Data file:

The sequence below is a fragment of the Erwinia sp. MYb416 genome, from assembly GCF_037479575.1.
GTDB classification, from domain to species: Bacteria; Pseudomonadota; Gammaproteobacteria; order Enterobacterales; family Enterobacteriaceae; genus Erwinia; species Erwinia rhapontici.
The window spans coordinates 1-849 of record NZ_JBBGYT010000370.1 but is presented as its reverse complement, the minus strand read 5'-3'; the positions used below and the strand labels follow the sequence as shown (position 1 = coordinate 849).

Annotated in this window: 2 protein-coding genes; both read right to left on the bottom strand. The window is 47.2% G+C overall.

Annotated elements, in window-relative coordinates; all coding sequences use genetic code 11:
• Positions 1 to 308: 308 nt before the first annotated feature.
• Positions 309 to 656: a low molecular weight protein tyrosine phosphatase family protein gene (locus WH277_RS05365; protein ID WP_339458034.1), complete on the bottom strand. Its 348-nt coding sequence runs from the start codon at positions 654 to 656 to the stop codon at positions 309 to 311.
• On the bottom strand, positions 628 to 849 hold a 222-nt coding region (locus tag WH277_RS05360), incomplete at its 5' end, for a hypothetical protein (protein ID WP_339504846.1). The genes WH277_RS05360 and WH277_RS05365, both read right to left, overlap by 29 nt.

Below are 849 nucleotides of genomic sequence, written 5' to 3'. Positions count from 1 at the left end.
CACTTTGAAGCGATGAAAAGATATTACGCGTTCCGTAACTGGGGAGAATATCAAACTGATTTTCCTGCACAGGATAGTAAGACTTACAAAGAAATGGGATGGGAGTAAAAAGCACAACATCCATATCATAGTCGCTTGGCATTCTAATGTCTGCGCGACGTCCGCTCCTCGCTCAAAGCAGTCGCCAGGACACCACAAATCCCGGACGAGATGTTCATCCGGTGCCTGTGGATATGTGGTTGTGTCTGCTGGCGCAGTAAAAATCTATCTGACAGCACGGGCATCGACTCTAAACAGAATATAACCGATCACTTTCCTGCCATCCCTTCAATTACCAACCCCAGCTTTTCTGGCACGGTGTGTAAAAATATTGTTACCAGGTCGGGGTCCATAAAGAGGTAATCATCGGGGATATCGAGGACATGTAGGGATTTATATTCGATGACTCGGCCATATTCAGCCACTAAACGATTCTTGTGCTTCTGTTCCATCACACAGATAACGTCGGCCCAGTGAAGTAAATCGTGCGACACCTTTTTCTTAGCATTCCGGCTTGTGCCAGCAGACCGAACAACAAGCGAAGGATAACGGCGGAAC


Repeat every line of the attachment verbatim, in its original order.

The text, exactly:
The sequence below is a fragment of the Erwinia sp. MYb416 genome, from assembly GCF_037479575.1.
GTDB classification, from domain to species: Bacteria; Pseudomonadota; Gammaproteobacteria; order Enterobacterales; family Enterobacteriaceae; genus Erwinia; species Erwinia rhapontici.
The window spans coordinates 1-849 of record NZ_JBBGYT010000370.1 but is presented as its reverse complement, the minus strand read 5'-3'; the positions used below and the strand labels follow the sequence as shown (position 1 = coordinate 849).

Annotated in this window: 2 protein-coding genes; both read right to left on the bottom strand. The window is 47.2% G+C overall.

Annotated elements, in window-relative coordinates; all coding sequences use genetic code 11:
• Positions 1 to 308: 308 nt before the first annotated feature.
• Positions 309 to 656: a low molecular weight protein tyrosine phosphatase family protein gene (locus WH277_RS05365; protein ID WP_339458034.1), complete on the bottom strand. Its 348-nt coding sequence runs from the start codon at positions 654 to 656 to the stop codon at positions 309 to 311.
• On the bottom strand, positions 628 to 849 hold a 222-nt coding region (locus tag WH277_RS05360), incomplete at its 5' end, for a hypothetical protein (protein ID WP_339504846.1). The genes WH277_RS05360 and WH277_RS05365, both read right to left, overlap by 29 nt.

Below are 849 nucleotides of genomic sequence, written 5' to 3'. Positions count from 1 at the left end.
CACTTTGAAGCGATGAAAAGATATTACGCGTTCCGTAACTGGGGAGAATATCAAACTGATTTTCCTGCACAGGATAGTAAGACTTACAAAGAAATGGGATGGGAGTAAAAAGCACAACATCCATATCATAGTCGCTTGGCATTCTAATGTCTGCGCGACGTCCGCTCCTCGCTCAAAGCAGTCGCCAGGACACCACAAATCCCGGACGAGATGTTCATCCGGTGCCTGTGGATATGTGGTTGTGTCTGCTGGCGCAGTAAAAATCTATCTGACAGCACGGGCATCGACTCTAAACAGAATATAACCGATCACTTTCCTGCCATCCCTTCAATTACCAACCCCAGCTTTTCTGGCACGGTGTGTAAAAATATTGTTACCAGGTCGGGGTCCATAAAGAGGTAATCATCGGGGATATCGAGGACATGTAGGGATTTATATTCGATGACTCGGCCATATTCAGCCACTAAACGATTCTTGTGCTTCTGTTCCATCACACAGATAACGTCGGCCCAGTGAAGTAAATCGTGCGACACCTTTTTCTTAGCATTCCGGCTTGTGCCAGCAGACCGAACAACAAGCGAAGGATAACGGCGGAAC